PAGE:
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It seems we’ve hit that bittersweet phase of the year where the sun-soaked, languid days of the summer holidays have come to their inevitable end. Although we’re back into the all-too familiar nine-to-five office grind, there’s far too much to grin about as our social calendars are looking brighter than ever before. With restrictions on the out and reunions in a surplus, 2022 is shaping up to be the year we never had. In saying this, as we find our feet again after two years we’d rather not delve into, it’s vital that we take a moment to look after ourselves and get our priorities in line. That means, if our body is telling us we need a good night’s rest, it’s time to listen to the captain and obey orders.

So before we get inundated with dinner outings, last-minute camping trips and beers at the pub #IRL, let’s channel our newfound energy and start making healthy choices for our mind and body. We all deserve to have a year to remember, so don’t let those bags under your eyes be your downfall. FS8 Senior Athletics Programmer, Georgie Hallett, shares her top five tips on how to catch more than just forty winks.

Stick to a routine

Create the time to wind down before going to bed to help the body prepare for rest. Whether it’s pouring yourself a cup of tea, indulging in a hot shower or diving headfirst into the latest true-crime novel, let your body know it’s time to hit the snooze button.

Depending on your preferred method, meditating when you wake up or before you go to bed can significantly enhance relaxation and set you up with the right mindset for the day. Meditation is an ideal wellness practice to reduce stress and acknowledge your thoughts before disconnecting from them and orienting yourself to the present. Meditation can be enjoyed through a video or audio guided session, or simply on your own in a quiet, peaceful space.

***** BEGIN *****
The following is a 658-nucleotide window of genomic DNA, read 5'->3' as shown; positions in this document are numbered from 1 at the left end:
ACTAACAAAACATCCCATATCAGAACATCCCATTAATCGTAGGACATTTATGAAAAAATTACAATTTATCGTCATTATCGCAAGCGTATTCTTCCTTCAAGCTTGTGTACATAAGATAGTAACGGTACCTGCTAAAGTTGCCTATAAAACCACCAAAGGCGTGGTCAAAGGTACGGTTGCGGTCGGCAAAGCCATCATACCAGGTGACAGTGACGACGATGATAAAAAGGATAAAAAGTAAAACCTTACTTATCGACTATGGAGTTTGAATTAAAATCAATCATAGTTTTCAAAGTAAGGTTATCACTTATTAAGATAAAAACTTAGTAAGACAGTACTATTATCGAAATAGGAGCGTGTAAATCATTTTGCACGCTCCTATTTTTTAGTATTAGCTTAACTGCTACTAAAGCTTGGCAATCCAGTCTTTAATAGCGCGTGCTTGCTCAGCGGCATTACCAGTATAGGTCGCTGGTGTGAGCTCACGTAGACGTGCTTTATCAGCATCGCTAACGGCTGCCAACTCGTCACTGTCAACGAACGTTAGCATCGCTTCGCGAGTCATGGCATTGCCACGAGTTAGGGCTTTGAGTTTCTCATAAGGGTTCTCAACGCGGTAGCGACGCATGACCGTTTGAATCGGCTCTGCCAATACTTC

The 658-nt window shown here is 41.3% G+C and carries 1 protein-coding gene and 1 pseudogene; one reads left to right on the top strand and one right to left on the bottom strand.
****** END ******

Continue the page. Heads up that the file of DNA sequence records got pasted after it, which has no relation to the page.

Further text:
Having a consistent sleep schedule allows your body clock to regulate itself, making it easier to go to bed at night, and spring out of bed in the morning when that dreaded alarm sounds.

Treat your bed as an offline zone

We already spend far too many hours mindlessly scrolling through our likes on Instagram or obsessively replying to work emails, so it’s vital to create a screen-free space for rest. Once you hit the sheets, try to keep your phone and laptop away from your bed so that you aren’t tempted to check them later in the night.

Georgie suggests that due to the blue light on your phone, screen time decreases melatonin and tells your brain to stay awake for longer, making it more difficult to fall asleep at the desired time.

Enjoy a lighter dinner

While it’s perfectly okay to indulge in a large, food coma-inducing bowl of pasta every now and again, a sleep-supporting dinner should be rich in nutrients, lean, balanced and moderately portioned. Big meals can be harder to digest and therefore, your body uses its energy on this rather than on helping you fall asleep. Low GI carbohydrates, such as whole grains or beans are better choices given their gradual release of sugars.

It may also be a good idea to limit your booze to weekends, as although alcohol can initially make you feel sleepy, the effects eventually wear off and can leave you feeling sleep deprived and dehydrated upon waking.

Keep your room cool and dark

Sleeping in a dark room with minimal light entering from outside reduces the stimulation of light telling your body to be active. In the morning, let in as much light as possible in order to allow your body to wake up naturally and to combat any drowsiness.

It’s been shown that colder rooms help you fall asleep faster and maintain a deeper sleep, and who doesn’t love snuggling up with a comfy doona and blanket? During the harsh hot summers, keep the window open just before bed to allow for air flow in your bedroom. In winter, try to refrain from having the heater blasting directly into your room and trial heating the common areas of your home instead.

Caffeine intake

For all the coffee addicts out there, caffeine has a long life of 5–6 hours where it remains active in your body. If you have your afternoon coffee at 4pm, there is still half the amount of caffeine running wild in your system at 9–10pm. Reduce your caffeine after lunch to help prevent the effects of caffeine-induced sleep delay by swapping it for herbal tea or lemon water.

If sleep continues to be a consistent challenge, talk to a health professional to discuss other options to suit your schedule and personal needs.


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